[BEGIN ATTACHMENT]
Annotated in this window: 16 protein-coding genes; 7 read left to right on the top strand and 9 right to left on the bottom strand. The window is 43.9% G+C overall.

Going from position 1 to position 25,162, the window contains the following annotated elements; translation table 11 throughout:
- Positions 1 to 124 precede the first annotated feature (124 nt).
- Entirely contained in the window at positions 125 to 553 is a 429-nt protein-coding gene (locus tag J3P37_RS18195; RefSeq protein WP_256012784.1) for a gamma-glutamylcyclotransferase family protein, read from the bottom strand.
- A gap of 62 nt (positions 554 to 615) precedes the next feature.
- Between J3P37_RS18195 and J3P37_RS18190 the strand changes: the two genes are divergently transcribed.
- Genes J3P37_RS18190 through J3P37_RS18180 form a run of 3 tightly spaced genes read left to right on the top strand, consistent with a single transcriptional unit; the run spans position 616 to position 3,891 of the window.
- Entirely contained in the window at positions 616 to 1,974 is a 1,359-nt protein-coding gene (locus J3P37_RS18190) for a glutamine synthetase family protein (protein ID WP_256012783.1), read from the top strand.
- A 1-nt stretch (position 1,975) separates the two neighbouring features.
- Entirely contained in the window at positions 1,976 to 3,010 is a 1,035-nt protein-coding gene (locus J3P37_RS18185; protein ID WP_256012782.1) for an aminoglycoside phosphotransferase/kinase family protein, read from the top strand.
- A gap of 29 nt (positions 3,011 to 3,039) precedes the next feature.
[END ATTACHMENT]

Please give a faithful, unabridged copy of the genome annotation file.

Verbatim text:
Annotated in this window: 16 protein-coding genes; 7 read left to right on the top strand and 9 right to left on the bottom strand. The window is 43.9% G+C overall.

Going from position 1 to position 25,162, the window contains the following annotated elements; translation table 11 throughout:
- Positions 1 to 124 precede the first annotated feature (124 nt).
- Entirely contained in the window at positions 125 to 553 is a 429-nt protein-coding gene (locus tag J3P37_RS18195; RefSeq protein WP_256012784.1) for a gamma-glutamylcyclotransferase family protein, read from the bottom strand.
- A gap of 62 nt (positions 554 to 615) precedes the next feature.
- Between J3P37_RS18195 and J3P37_RS18190 the strand changes: the two genes are divergently transcribed.
- Genes J3P37_RS18190 through J3P37_RS18180 form a run of 3 tightly spaced genes read left to right on the top strand, consistent with a single transcriptional unit; the run spans position 616 to position 3,891 of the window.
- Entirely contained in the window at positions 616 to 1,974 is a 1,359-nt protein-coding gene (locus J3P37_RS18190) for a glutamine synthetase family protein (protein ID WP_256012783.1), read from the top strand.
- A 1-nt stretch (position 1,975) separates the two neighbouring features.
- Entirely contained in the window at positions 1,976 to 3,010 is a 1,035-nt protein-coding gene (locus J3P37_RS18185; protein ID WP_256012782.1) for an aminoglycoside phosphotransferase/kinase family protein, read from the top strand.
- A gap of 29 nt (positions 3,011 to 3,039) precedes the next feature.